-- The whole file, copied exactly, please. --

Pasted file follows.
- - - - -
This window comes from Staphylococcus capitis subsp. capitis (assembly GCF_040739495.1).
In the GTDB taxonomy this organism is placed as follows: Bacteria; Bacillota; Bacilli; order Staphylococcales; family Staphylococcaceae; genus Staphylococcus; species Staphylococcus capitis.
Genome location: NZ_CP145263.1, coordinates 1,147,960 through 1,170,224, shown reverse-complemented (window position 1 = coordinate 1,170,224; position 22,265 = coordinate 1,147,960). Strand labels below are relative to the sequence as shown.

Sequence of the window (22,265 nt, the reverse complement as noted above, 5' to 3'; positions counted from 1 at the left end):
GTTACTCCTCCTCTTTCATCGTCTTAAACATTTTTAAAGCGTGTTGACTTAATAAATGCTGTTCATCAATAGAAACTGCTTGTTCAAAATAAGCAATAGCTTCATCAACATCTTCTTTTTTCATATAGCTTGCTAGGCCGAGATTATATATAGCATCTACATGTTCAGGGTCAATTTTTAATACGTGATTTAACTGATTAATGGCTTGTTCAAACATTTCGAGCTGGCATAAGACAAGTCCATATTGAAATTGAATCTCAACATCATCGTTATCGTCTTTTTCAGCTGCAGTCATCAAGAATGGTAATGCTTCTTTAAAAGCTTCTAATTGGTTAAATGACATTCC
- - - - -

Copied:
This window comes from Staphylococcus capitis subsp. capitis (assembly GCF_040739495.1).
In the GTDB taxonomy this organism is placed as follows: Bacteria; Bacillota; Bacilli; order Staphylococcales; family Staphylococcaceae; genus Staphylococcus; species Staphylococcus capitis.
Genome location: NZ_CP145263.1, coordinates 1,147,960 through 1,170,224, shown reverse-complemented (window position 1 = coordinate 1,170,224; position 22,265 = coordinate 1,147,960). Strand labels below are relative to the sequence as shown.

Sequence of the window (22,265 nt, the reverse complement as noted above, 5' to 3'; positions counted from 1 at the left end):
GTTACTCCTCCTCTTTCATCGTCTTAAACATTTTTAAAGCGTGTTGACTTAATAAATGCTGTTCATCAATAGAAACTGCTTGTTCAAAATAAGCAATAGCTTCATCAACATCTTCTTTTTTCATATAGCTTGCTAGGCCGAGATTATATATAGCATCTACATGTTCAGGGTCAATTTTTAATACGTGATTTAACTGATTAATGGCTTGTTCAAACATTTCGAGCTGGCATAAGACAAGTCCATATTGAAATTGAATCTCAACATCATCGTTATCGTCTTTTTCAGCTGCAGTCATCAAGAATGGTAATGCTTCTTTAAAAGCTTCTAATTGGTTAAATGACATTCC